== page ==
Dan McLoughlin has gone from writing magazines in his childhood bedroom to becoming Head of Internal Communications at Nestlé UK & Ireland. He reflects on how the industry has changed since those early days and what the future might look like.
How long have you been in your current IC role and what does it involve?
Three years now. My role is about connecting people with what it means to work for the world’s leading nutrition, health and wellness company. I get to communicate with the people who make some of the nation’s most loved products. There are a few Nespressos and KitKats involved, too!
What do like most about your role?
Definitely the variety – I could be writing the script for a video in the morning, then presenting new ideas in the afternoon.
Working at Nestlé has given me the opportunity to improve my skills across a wide range of areas. I’m also privileged to work with people from all levels of the organisation.
Is there any part you don’t enjoy?
In any IC role, the phrase “I need you to send out an email” usually has me running for the coffee machine. In 2016, internal comms should no longer be about being the company’s postbox. I also don’t like it when people assume it’s just the Internal Comms function that does internal comms – everyone has a responsibility to communicate in the workplace. Our job is becoming increasingly about enabling people to communicate well, whether that’s working on messaging with a senior leader or helping colleagues make the most out of internal social media.
What did you do before your current role?
I joined Abbey National straight out of university. It was a really interesting time for the business – just before it rebranded to become Abbey, and then shortly afterwards it was taken over by Santander. But I got to a point where I had to choose whether I wanted to work in external or internal communications. I knew I didn’t want to speak to journalists; helping employees through change was much more interesting.
I went on to work for PR agency Fishburn Hedges and worked for big clients like Eurostar, BT and Nestlé, and left there to set up an internal comms function at Middlesex University. Then the opportunity came up to work for Nestlé full-time.
How did you get into internal comms?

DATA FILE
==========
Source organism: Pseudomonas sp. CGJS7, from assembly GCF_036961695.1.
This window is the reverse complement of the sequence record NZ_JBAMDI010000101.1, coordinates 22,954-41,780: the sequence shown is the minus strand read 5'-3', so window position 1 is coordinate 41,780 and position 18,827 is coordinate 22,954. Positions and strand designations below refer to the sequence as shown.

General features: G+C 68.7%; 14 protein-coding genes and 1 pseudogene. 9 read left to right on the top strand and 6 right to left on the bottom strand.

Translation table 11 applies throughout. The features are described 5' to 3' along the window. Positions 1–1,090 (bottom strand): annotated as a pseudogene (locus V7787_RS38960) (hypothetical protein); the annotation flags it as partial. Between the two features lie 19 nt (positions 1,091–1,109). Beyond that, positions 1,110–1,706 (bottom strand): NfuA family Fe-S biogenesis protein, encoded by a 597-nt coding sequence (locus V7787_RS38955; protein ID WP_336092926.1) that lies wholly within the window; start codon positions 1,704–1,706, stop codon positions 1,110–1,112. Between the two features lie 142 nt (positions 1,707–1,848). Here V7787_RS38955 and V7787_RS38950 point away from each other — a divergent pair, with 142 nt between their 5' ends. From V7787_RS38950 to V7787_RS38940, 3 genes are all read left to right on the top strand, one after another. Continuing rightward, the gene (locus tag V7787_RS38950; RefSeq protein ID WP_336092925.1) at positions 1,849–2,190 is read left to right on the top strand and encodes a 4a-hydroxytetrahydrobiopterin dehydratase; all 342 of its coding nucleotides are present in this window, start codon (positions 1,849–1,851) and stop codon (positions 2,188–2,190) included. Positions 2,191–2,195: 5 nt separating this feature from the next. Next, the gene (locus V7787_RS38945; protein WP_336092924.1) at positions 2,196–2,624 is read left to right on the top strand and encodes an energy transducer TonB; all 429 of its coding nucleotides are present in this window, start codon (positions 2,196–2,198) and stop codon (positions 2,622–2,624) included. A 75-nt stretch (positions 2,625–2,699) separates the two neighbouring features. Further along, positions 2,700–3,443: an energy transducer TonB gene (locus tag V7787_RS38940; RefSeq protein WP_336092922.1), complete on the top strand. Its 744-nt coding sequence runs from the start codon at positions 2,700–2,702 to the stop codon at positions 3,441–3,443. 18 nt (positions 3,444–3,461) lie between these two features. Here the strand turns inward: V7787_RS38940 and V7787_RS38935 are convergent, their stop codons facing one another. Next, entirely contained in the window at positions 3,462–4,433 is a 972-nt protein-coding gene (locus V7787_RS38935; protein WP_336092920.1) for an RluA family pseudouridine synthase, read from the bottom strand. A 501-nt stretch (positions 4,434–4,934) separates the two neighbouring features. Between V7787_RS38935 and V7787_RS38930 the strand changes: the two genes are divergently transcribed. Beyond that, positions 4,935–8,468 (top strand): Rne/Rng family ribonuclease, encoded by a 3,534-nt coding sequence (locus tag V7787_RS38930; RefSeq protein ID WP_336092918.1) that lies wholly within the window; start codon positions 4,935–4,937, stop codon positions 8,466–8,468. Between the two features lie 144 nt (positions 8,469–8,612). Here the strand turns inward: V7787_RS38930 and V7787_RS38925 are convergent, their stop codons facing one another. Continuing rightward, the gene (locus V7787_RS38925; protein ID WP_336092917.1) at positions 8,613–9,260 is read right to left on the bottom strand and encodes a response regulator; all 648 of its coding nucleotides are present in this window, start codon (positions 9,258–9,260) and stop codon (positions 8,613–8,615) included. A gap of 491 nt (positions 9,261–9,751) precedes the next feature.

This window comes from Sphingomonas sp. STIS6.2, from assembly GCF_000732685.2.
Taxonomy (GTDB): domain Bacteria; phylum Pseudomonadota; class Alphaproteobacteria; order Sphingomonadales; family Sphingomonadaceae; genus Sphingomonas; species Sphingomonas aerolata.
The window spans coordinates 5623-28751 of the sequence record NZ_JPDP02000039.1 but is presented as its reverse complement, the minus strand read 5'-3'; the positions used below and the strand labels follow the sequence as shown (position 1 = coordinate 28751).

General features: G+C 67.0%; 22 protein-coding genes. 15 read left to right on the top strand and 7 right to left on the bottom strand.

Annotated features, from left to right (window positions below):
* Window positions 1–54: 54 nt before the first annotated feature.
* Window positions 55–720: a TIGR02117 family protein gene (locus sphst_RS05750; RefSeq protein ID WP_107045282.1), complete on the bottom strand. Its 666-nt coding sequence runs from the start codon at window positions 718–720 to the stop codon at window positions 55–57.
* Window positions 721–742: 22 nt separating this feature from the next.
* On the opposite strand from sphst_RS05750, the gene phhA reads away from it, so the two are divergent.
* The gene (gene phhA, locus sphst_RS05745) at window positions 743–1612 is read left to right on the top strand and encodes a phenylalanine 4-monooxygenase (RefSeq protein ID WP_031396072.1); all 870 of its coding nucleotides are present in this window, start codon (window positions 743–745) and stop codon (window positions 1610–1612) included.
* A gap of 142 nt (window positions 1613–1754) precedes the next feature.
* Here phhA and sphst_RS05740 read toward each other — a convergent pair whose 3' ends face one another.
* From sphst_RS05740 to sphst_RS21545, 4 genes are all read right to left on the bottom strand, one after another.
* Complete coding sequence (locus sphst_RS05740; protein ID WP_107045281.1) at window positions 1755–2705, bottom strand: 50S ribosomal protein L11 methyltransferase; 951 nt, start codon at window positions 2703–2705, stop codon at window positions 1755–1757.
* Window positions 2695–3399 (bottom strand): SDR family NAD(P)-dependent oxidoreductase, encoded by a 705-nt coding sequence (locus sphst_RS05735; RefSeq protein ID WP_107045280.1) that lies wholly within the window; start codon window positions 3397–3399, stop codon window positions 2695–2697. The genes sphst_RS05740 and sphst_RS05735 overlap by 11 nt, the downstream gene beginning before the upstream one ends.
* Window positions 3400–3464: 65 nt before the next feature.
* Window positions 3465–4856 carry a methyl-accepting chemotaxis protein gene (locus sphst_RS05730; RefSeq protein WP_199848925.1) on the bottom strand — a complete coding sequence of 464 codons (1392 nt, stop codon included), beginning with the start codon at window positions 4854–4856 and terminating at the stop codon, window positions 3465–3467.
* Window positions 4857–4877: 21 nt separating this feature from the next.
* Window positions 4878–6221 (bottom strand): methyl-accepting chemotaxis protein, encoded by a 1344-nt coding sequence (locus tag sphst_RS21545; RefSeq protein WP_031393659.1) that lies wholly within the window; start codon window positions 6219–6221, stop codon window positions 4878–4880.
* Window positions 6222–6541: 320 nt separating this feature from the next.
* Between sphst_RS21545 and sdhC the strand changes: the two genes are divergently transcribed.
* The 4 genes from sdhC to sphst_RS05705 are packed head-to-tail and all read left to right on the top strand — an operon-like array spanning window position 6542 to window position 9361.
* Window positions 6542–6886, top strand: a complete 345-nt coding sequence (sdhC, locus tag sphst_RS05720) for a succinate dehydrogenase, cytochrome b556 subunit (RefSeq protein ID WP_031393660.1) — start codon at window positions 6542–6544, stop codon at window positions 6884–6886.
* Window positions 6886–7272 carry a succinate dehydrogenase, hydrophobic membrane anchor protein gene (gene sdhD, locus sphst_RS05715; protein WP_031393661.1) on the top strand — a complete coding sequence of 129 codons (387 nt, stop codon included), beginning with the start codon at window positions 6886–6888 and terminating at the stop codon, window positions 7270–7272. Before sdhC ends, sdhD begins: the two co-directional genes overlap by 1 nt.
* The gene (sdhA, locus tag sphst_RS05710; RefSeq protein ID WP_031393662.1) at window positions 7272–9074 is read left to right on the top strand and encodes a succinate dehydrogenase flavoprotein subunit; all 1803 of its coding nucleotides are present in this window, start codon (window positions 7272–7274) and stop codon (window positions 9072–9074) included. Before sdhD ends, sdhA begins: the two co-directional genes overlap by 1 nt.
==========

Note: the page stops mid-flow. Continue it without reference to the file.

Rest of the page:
I’ve always been interested in language so it’s perhaps not surprising that I’ve ended up where I am.
As a kid, I harboured an ambition to be the editor of Smash Hits magazine, so I’d make my own mags on carbon paper and sell them at school. I went on to study German and Linguistics at the University of York and, when it came to looking through employers in my final year, Abbey’s Corporate Affairs scheme seemed to tick all the boxes.
What’s the proudest moment of your career so far?
Being part of the team that managed the communications surrounding the acquisition of Abbey by Santander back in 2004 – I was very young and inexperienced at the time, but it was where I cut my teeth.
What are the benefits of good internal communications?
Establishing a shared sense of purpose and – especially when you work for a large organisation – helping everyone feel that they’re part of one company, which is crucial.
Internal comms is a good way to profile the great work going on within a company that people may not get to see otherwise, as well as helping employees through times of change. You want employees to feel proud and better informed, and if internal communications can help them have a good day at work, that’s important too.
What does bad internal comms look like?
A discipline that fails to evolve. You’ve got to continually try new things in internal comms because the way people engage and communicate in the real world is constantly changing.
And with five generations of employees in the workplace now, bad comms could be taking a one-size-fits-all approach – you have to be able to find ways of communicating that includes everyone.
How has the world of IC changed since you started working in it?
I’ve been in corporate affairs for 14 years and specialised in internal comms for most of that. When I started, the intranet was king, but now video is much more commonplace, plus most companies use some form of internal social media.
That said, I think there will always be a place for print; with our increasing reliance on technology, face-to-face events now have an even greater impact.
What would your advice be to anyone wanting to break into a career in internal comms?
Really understand your business – how it works, what the numbers say and how the leaders talk. But equally, look outside – understand the competitors and what’s on the mind of those senior leaders so that you can stay ahead.